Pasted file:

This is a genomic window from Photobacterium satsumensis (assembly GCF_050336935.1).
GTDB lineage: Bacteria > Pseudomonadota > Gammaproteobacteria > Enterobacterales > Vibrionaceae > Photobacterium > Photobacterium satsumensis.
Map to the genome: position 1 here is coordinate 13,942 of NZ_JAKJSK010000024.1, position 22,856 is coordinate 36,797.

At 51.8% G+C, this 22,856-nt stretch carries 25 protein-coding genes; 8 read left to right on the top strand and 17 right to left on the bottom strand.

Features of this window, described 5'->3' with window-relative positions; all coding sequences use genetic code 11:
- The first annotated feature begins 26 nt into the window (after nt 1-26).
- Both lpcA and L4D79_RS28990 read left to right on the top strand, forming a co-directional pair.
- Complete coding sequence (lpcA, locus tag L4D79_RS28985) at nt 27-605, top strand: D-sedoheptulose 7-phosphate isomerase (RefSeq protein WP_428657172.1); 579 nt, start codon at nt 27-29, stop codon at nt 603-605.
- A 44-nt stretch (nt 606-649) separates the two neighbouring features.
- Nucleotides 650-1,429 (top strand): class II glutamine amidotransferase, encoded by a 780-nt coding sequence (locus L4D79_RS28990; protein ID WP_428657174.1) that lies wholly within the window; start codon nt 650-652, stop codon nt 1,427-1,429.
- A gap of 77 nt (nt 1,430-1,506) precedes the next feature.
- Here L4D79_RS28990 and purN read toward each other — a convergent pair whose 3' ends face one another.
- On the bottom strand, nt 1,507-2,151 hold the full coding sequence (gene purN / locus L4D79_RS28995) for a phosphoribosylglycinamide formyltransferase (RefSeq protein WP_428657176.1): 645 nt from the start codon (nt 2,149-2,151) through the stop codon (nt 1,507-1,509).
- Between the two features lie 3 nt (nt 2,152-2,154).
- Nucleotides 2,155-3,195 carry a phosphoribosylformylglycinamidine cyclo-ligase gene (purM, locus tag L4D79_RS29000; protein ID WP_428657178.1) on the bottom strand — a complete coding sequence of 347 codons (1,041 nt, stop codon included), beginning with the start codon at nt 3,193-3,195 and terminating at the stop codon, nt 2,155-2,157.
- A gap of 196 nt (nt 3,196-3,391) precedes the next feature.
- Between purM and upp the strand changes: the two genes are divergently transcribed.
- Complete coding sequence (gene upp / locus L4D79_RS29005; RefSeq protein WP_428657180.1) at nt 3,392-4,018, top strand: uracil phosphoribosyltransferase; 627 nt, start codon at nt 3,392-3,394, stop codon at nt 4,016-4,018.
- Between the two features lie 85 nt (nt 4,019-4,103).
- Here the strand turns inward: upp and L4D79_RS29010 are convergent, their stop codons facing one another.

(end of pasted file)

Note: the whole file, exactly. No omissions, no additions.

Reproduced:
This is a genomic window from Photobacterium satsumensis (assembly GCF_050336935.1).
GTDB lineage: Bacteria > Pseudomonadota > Gammaproteobacteria > Enterobacterales > Vibrionaceae > Photobacterium > Photobacterium satsumensis.
Map to the genome: position 1 here is coordinate 13,942 of NZ_JAKJSK010000024.1, position 22,856 is coordinate 36,797.

At 51.8% G+C, this 22,856-nt stretch carries 25 protein-coding genes; 8 read left to right on the top strand and 17 right to left on the bottom strand.

Features of this window, described 5'->3' with window-relative positions; all coding sequences use genetic code 11:
- The first annotated feature begins 26 nt into the window (after nt 1-26).
- Both lpcA and L4D79_RS28990 read left to right on the top strand, forming a co-directional pair.
- Complete coding sequence (lpcA, locus tag L4D79_RS28985) at nt 27-605, top strand: D-sedoheptulose 7-phosphate isomerase (RefSeq protein WP_428657172.1); 579 nt, start codon at nt 27-29, stop codon at nt 603-605.
- A 44-nt stretch (nt 606-649) separates the two neighbouring features.
- Nucleotides 650-1,429 (top strand): class II glutamine amidotransferase, encoded by a 780-nt coding sequence (locus L4D79_RS28990; protein ID WP_428657174.1) that lies wholly within the window; start codon nt 650-652, stop codon nt 1,427-1,429.
- A gap of 77 nt (nt 1,430-1,506) precedes the next feature.
- Here L4D79_RS28990 and purN read toward each other — a convergent pair whose 3' ends face one another.
- On the bottom strand, nt 1,507-2,151 hold the full coding sequence (gene purN / locus L4D79_RS28995) for a phosphoribosylglycinamide formyltransferase (RefSeq protein WP_428657176.1): 645 nt from the start codon (nt 2,149-2,151) through the stop codon (nt 1,507-1,509).
- Between the two features lie 3 nt (nt 2,152-2,154).
- Nucleotides 2,155-3,195 carry a phosphoribosylformylglycinamidine cyclo-ligase gene (purM, locus tag L4D79_RS29000; protein ID WP_428657178.1) on the bottom strand — a complete coding sequence of 347 codons (1,041 nt, stop codon included), beginning with the start codon at nt 3,193-3,195 and terminating at the stop codon, nt 2,155-2,157.
- A gap of 196 nt (nt 3,196-3,391) precedes the next feature.
- Between purM and upp the strand changes: the two genes are divergently transcribed.
- Complete coding sequence (gene upp / locus L4D79_RS29005; RefSeq protein WP_428657180.1) at nt 3,392-4,018, top strand: uracil phosphoribosyltransferase; 627 nt, start codon at nt 3,392-3,394, stop codon at nt 4,016-4,018.
- Between the two features lie 85 nt (nt 4,019-4,103).
- Here the strand turns inward: upp and L4D79_RS29010 are convergent, their stop codons facing one another.